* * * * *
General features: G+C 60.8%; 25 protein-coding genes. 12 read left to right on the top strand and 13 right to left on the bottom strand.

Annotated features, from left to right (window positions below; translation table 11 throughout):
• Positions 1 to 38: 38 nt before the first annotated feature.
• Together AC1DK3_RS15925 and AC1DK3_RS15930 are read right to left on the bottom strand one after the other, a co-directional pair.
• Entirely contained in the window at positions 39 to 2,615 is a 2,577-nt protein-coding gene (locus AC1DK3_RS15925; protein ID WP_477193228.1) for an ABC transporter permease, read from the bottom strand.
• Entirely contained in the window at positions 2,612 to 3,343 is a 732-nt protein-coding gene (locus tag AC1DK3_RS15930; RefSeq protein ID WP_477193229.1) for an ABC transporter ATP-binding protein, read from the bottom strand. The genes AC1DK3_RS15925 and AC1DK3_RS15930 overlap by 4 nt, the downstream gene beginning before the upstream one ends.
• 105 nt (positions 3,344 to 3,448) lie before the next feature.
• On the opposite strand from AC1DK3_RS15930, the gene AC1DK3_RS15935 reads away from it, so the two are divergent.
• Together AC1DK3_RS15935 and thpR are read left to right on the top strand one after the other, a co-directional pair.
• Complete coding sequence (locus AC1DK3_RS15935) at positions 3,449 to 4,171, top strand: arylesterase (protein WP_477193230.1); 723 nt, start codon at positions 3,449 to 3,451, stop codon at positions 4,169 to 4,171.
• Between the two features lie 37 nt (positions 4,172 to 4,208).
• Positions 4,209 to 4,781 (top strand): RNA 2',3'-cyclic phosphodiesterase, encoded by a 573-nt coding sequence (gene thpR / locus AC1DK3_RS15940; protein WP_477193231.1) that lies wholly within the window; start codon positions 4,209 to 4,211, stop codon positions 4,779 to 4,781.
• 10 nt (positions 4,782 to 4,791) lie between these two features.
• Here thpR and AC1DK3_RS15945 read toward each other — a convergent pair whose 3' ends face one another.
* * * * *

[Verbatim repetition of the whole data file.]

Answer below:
General features: G+C 60.8%; 25 protein-coding genes. 12 read left to right on the top strand and 13 right to left on the bottom strand.

Annotated features, from left to right (window positions below; translation table 11 throughout):
• Positions 1 to 38: 38 nt before the first annotated feature.
• Together AC1DK3_RS15925 and AC1DK3_RS15930 are read right to left on the bottom strand one after the other, a co-directional pair.
• Entirely contained in the window at positions 39 to 2,615 is a 2,577-nt protein-coding gene (locus AC1DK3_RS15925; protein ID WP_477193228.1) for an ABC transporter permease, read from the bottom strand.
• Entirely contained in the window at positions 2,612 to 3,343 is a 732-nt protein-coding gene (locus tag AC1DK3_RS15930; RefSeq protein ID WP_477193229.1) for an ABC transporter ATP-binding protein, read from the bottom strand. The genes AC1DK3_RS15925 and AC1DK3_RS15930 overlap by 4 nt, the downstream gene beginning before the upstream one ends.
• 105 nt (positions 3,344 to 3,448) lie before the next feature.
• On the opposite strand from AC1DK3_RS15930, the gene AC1DK3_RS15935 reads away from it, so the two are divergent.
• Together AC1DK3_RS15935 and thpR are read left to right on the top strand one after the other, a co-directional pair.
• Complete coding sequence (locus AC1DK3_RS15935) at positions 3,449 to 4,171, top strand: arylesterase (protein WP_477193230.1); 723 nt, start codon at positions 3,449 to 3,451, stop codon at positions 4,169 to 4,171.
• Between the two features lie 37 nt (positions 4,172 to 4,208).
• Positions 4,209 to 4,781 (top strand): RNA 2',3'-cyclic phosphodiesterase, encoded by a 573-nt coding sequence (gene thpR / locus AC1DK3_RS15940; protein WP_477193231.1) that lies wholly within the window; start codon positions 4,209 to 4,211, stop codon positions 4,779 to 4,781.
• 10 nt (positions 4,782 to 4,791) lie between these two features.
• Here thpR and AC1DK3_RS15945 read toward each other — a convergent pair whose 3' ends face one another.